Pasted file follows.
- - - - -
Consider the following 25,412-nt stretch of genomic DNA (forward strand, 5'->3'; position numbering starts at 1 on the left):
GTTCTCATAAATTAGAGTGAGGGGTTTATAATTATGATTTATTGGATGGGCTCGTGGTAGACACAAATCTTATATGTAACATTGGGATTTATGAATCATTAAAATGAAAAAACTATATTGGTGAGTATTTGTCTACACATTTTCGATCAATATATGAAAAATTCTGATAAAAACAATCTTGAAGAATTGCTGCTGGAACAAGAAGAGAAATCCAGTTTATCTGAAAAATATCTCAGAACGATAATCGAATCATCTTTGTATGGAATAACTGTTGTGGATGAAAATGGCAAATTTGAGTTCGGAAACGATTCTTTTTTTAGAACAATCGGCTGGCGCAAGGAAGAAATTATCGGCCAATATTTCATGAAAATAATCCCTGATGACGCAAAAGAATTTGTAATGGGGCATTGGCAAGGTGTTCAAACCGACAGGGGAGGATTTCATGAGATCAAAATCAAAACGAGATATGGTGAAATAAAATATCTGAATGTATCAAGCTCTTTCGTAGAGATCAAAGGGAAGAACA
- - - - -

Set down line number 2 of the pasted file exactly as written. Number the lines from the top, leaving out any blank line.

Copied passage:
GTTCTCATAAATTAGAGTGAGGGGTTTATAATTATGATTTATTGGATGGGCTCGTGGTAGACACAAATCTTATATGTAACATTGGGATTTATGAATCATTAAAATGAAAAAACTATATTGGTGAGTATTTGTCTACACATTTTCGATCAATATATGAAAAATTCTGATAAAAACAATCTTGAAGAATTGCTGCTGGAACAAGAAGAGAAATCCAGTTTATCTGAAAAATATCTCAGAACGATAATCGAATCATCTTTGTATGGAATAACTGTTGTGGATGAAAATGGCAAATTTGAGTTCGGAAACGATTCTTTTTTTAGAACAATCGGCTGGCGCAAGGAAGAAATTATCGGCCAATATTTCATGAAAATAATCCCTGATGACGCAAAAGAATTTGTAATGGGGCATTGGCAAGGTGTTCAAACCGACAGGGGAGGATTTCATGAGATCAAAATCAAAACGAGATATGGTGAAATAAAATATCTGAATGTATCAAGCTCTTTCGTAGAGATCAAAGGGAAGAACA